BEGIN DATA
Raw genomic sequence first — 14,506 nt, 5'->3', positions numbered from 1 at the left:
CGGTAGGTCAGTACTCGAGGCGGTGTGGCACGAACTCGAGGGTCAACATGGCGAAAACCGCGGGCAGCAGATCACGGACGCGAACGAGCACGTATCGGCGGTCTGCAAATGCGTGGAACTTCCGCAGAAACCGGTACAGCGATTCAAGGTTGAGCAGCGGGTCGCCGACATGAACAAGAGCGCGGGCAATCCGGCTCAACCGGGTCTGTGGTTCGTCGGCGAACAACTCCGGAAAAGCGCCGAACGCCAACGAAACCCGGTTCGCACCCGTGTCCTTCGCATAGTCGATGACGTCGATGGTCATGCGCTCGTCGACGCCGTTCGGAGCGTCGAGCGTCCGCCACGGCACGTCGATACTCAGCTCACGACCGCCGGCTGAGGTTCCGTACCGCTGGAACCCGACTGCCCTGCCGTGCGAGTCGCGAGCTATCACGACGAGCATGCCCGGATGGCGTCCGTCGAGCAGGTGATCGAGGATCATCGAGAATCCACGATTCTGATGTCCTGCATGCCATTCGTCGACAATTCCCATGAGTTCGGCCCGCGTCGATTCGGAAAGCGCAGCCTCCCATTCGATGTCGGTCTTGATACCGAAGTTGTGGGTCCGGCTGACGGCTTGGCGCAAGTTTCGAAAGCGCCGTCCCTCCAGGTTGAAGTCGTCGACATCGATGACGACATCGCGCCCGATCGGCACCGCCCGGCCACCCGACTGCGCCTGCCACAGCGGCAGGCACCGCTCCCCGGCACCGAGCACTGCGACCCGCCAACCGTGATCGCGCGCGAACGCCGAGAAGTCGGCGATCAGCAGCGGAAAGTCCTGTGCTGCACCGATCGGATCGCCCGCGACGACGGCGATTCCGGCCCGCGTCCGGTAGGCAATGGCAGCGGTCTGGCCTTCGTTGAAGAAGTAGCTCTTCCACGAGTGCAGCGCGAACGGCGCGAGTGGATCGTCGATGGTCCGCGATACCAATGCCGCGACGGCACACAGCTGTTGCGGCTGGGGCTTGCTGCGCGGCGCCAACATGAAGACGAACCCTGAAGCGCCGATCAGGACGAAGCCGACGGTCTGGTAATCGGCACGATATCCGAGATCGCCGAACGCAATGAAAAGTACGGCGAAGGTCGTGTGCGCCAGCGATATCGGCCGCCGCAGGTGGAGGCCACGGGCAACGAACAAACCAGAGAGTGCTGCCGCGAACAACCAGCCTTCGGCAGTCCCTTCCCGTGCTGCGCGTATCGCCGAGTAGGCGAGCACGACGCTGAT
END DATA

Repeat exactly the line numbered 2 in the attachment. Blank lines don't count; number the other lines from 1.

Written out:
CGGTAGGTCAGTACTCGAGGCGGTGTGGCACGAACTCGAGGGTCAACATGGCGAAAACCGCGGGCAGCAGATCACGGACGCGAACGAGCACGTATCGGCGGTCTGCAAATGCGTGGAACTTCCGCAGAAACCGGTACAGCGATTCAAGGTTGAGCAGCGGGTCGCCGACATGAACAAGAGCGCGGGCAATCCGGCTCAACCGGGTCTGTGGTTCGTCGGCGAACAACTCCGGAAAAGCGCCGAACGCCAACGAAACCCGGTTCGCACCCGTGTCCTTCGCATAGTCGATGACGTCGATGGTCATGCGCTCGTCGACGCCGTTCGGAGCGTCGAGCGTCCGCCACGGCACGTCGATACTCAGCTCACGACCGCCGGCTGAGGTTCCGTACCGCTGGAACCCGACTGCCCTGCCGTGCGAGTCGCGAGCTATCACGACGAGCATGCCCGGATGGCGTCCGTCGAGCAGGTGATCGAGGATCATCGAGAATCCACGATTCTGATGTCCTGCATGCCATTCGTCGACAATTCCCATGAGTTCGGCCCGCGTCGATTCGGAAAGCGCAGCCTCCCATTCGATGTCGGTCTTGATACCGAAGTTGTGGGTCCGGCTGACGGCTTGGCGCAAGTTTCGAAAGCGCCGTCCCTCCAGGTTGAAGTCGTCGACATCGATGACGACATCGCGCCCGATCGGCACCGCCCGGCCACCCGACTGCGCCTGCCACAGCGGCAGGCACCGCTCCCCGGCACCGAGCACTGCGACCCGCCAACCGTGATCGCGCGCGAACGCCGAGAAGTCGGCGATCAGCAGCGGAAAGTCCTGTGCTGCACCGATCGGATCGCCCGCGACGACGGCGATTCCGGCCCGCGTCCGGTAGGCAATGGCAGCGGTCTGGCCTTCGTTGAAGAAGTAGCTCTTCCACGAGTGCAGCGCGAACGGCGCGAGTGGATCGTCGATGGTCCGCGATACCAATGCCGCGACGGCACACAGCTGTTGCGGCTGGGGCTTGCTGCGCGGCGCCAACATGAAGACGAACCCTGAAGCGCCGATCAGGACGAAGCCGACGGTCTGGTAATCGGCACGATATCCGAGATCGCCGAACGCAATGAAAAGTACGGCGAAGGTCGTGTGCGCCAGCGATATCGGCCGCCGCAGGTGGAGGCCACGGGCAACGAACAAACCAGAGAGTGCTGCCGCGAACAACCAGCCTTCGGCAGTCCCTTCCCGTGCTGCGCGTATCGCCGAGTAGGCGAGCACGACGCTGAT